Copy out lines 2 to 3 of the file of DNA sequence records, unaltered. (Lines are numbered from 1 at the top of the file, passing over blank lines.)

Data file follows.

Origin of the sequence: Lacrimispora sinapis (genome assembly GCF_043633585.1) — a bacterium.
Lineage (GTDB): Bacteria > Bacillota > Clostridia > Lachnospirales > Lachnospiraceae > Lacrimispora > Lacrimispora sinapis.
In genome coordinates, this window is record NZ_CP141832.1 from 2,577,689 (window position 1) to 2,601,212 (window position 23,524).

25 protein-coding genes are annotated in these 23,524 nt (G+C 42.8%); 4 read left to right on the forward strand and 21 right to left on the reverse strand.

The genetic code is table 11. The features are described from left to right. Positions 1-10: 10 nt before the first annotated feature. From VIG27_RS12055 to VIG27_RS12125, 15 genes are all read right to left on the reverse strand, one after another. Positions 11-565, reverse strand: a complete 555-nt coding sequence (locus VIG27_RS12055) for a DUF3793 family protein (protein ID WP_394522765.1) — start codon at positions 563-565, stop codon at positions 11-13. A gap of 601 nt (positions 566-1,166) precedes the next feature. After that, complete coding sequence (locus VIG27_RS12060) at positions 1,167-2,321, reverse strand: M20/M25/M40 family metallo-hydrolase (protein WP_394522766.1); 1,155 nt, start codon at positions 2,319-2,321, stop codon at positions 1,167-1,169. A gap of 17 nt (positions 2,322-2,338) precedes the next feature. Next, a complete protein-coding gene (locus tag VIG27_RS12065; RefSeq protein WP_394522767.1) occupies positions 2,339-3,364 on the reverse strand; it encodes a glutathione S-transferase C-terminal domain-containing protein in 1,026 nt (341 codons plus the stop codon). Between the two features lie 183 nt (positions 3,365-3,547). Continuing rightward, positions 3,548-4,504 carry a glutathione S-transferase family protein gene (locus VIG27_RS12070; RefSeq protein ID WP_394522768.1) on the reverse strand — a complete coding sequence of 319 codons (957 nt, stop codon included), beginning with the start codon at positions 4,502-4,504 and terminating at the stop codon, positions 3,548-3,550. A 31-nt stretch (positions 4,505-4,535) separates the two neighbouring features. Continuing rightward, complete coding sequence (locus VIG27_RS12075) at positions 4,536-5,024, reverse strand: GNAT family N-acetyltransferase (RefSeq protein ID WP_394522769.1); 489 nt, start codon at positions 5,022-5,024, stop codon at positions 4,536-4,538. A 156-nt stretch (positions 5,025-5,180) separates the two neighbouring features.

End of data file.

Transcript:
Lineage (GTDB): Bacteria > Bacillota > Clostridia > Lachnospirales > Lachnospiraceae > Lacrimispora > Lacrimispora sinapis.
In genome coordinates, this window is record NZ_CP141832.1 from 2,577,689 (window position 1) to 2,601,212 (window position 23,524).